I felt an obligation to watch “Late Life: The Chien-Ming Wang Story” on Netflix. I’d first encountered Chien-Ming Wang at 10 years old, falling in love with a sport for the first time in baseball, finding a way to bond with my father through strike zones and sac flies. Wang was one of the best starters in the game, the ace of my New York Yankees, a go-to option on my favorite obsession, MLB 07: The Show for the PlayStation 2.
I really miss Wang being a great starter with the Yankees.
To me, as a then-teenaged Asian foreigner kid in America, seeing an Asian pitcher be touted as the ace of the New York Yankees was the coolest thing ever/very role model-y kind of thing.
— Sung Min Kim (@sung_minkim) February 17, 2018
Of course, part of it was because he looked like me. He was an Asian man who was artful, reliable, on top of his game. But what also struck me was his gentle silence: while Alex Rodriguez was feuding with Derek Jeter and Roger Clemens was feuding with steroid allegations, Chien-Ming Wang was quiet and dutiful; all he cared to do was pitch.
It was ironically a non-pitching moment that led to the first of his career-changing injuries; after two valuable years, Wang hurt himself running the bases in a 2008 game against the Astros. Pitchers hardly practice base-running, but being that this was an interleague match (MLB rules are complicated, bear with me) Wang was forced to run the bases; while awkwardly sprinting towards home base, he tore two ligaments in his left foot.
Suddenly, the Yankees were left without their ace in the hole, their solid right-hander who’d led the league In wins that April and was on pace for another star season. And Wang, who had brought himself from obscurity to sporting glory, suddenly found himself with a challenge far greater; a battle with his own body, his expectations, his newfound lack of ability.
The 6’4″ Wang began his journey as a talented prospect from Taiwan. From its visage, his story parallels that of many Asian immigrants entering America with hopes of success. He quickly found success in the minor leagues, but he was never seen as a gem: in 2005, the year he was called up, he ranked as the Yankees’ 5th best prospect behind eventual no-names like Marcos Vechionacci and Steven White.
He entered the big leagues and posted a respectable rookie season at 25 years of age, which was still considered a bit old for a player at that stage of his career to be seen as remarkable. Then, his next year was even more respectable, leading the league with 19 wins; then, he won 19 again the next year. He wasn’t exactly dominant — he hardly struck guys out or shut teams out — but every time the biggest team in baseball needed a win, they turned to their man from Taiwan.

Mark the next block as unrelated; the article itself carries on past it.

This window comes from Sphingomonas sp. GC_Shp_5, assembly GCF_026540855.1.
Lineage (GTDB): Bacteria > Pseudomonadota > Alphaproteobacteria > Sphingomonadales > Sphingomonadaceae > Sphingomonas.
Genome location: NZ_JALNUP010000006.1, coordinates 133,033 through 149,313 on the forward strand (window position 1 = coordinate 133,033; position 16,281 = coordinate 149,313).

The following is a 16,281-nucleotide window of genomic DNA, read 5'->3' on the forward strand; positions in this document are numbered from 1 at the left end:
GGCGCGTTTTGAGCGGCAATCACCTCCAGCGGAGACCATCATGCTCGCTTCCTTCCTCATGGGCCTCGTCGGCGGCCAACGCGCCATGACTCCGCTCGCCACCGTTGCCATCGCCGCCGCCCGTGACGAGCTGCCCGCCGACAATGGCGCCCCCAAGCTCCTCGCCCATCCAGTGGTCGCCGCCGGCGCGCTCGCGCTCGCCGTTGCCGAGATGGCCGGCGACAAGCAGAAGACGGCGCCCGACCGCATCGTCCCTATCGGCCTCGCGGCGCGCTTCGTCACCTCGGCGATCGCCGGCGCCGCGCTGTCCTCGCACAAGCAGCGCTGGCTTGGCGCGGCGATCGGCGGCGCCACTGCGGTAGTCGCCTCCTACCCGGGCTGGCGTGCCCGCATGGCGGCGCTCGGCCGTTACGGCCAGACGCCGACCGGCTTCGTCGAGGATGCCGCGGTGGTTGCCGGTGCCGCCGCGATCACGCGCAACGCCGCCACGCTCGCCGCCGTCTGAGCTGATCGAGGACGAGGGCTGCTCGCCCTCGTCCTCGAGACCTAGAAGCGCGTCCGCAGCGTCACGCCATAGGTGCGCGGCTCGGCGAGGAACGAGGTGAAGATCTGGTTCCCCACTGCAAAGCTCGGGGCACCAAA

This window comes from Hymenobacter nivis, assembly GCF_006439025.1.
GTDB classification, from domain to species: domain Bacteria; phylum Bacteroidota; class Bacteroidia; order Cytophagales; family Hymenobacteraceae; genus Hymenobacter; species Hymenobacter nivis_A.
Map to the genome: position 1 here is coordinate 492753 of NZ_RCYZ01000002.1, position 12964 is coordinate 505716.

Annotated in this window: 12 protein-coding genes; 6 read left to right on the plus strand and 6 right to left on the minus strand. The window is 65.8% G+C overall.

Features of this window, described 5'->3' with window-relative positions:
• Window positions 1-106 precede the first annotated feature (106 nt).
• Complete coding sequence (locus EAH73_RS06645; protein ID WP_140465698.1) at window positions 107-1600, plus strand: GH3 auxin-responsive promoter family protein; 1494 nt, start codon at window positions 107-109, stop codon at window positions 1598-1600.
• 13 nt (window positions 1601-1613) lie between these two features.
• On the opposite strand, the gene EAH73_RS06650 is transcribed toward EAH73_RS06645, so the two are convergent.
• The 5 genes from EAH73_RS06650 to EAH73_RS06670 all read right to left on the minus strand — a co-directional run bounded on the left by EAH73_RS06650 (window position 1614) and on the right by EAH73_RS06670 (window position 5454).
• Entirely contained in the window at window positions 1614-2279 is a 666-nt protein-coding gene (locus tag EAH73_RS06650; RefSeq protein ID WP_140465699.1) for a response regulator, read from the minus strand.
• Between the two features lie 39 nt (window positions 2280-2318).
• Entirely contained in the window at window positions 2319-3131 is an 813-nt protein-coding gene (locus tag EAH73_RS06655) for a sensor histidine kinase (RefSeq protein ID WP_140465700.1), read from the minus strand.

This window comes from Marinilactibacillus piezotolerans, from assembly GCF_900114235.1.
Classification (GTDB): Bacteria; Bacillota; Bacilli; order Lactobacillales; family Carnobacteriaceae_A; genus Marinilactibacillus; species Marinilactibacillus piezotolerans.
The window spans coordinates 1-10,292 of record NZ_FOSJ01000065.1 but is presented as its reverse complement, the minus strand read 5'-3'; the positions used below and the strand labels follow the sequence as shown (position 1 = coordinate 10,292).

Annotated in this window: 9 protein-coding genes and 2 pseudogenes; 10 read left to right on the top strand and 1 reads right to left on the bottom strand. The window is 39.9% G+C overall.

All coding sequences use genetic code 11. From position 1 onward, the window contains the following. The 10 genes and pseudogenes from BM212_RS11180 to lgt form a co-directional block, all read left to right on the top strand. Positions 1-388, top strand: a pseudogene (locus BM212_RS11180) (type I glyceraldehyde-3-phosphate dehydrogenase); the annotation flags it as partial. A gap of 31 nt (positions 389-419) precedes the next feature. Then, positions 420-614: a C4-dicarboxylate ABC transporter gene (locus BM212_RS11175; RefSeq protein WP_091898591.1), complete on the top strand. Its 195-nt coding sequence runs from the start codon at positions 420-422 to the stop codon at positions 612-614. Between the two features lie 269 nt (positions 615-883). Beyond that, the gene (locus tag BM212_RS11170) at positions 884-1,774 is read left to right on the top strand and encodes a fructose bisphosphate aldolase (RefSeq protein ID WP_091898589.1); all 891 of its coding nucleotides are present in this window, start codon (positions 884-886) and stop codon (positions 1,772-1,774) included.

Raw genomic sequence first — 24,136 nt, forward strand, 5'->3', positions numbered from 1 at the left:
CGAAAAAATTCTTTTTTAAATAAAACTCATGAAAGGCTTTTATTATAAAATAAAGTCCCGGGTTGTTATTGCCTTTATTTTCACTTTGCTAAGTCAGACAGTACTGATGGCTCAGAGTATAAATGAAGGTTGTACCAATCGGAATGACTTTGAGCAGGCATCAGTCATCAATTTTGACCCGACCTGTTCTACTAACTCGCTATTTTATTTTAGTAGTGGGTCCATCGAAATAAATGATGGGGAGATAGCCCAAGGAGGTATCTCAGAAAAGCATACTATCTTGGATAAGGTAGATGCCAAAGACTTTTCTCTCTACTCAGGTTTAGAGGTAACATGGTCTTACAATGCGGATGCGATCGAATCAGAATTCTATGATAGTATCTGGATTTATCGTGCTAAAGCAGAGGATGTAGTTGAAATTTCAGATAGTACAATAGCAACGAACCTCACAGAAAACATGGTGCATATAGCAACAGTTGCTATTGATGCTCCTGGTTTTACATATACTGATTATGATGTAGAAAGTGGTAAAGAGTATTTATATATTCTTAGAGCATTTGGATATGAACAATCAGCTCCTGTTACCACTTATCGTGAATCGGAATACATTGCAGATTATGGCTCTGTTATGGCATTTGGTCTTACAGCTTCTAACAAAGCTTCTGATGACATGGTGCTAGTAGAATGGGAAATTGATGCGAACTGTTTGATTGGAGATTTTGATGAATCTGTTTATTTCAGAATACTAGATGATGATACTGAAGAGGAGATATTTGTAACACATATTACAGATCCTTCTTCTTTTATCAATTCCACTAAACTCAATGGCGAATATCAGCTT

His startling success in America made him an icon back home in Taiwan, a country with an oft-overlooked passion for baseball. A 2008 Sports Illustrated feature recounted Taiwanese citizens calling him “Taiwan zhiguang (the pride and glory of Taiwan).” Taiwanese officials praised him: “Wang, he’s our only consensus,” said Ben Shao, press director of the Taipei Economic and Cultural Office. “When our congressmen are debating, they’ll stop their fighting, watch Wang pitch, then go back to fighting when the inning is over.”
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After his injury, things went downhill rapidly. He was obliterated by opposing offenses in 9 starts in 2009, the year the Yankees eventually went on to win their most recent championship. The man once seen as the pride and glory of a nation could not even make a major league roster for two years. His return with the Washington Nationals started well, and then fell flat after hurting his left hamstring in March of 2012.
He’d continue to work back to the MLB stage, eventually finishing his career with the Kansas City Royals. His full journey was chronicled in “Late Life,” a documentary which, while at times feeling a bit sappy, overall outlines an inspirational story. It’s chock full of training montages, tearful interviews and smile-worthy stories. You can watch it in its entirety on Netflix now.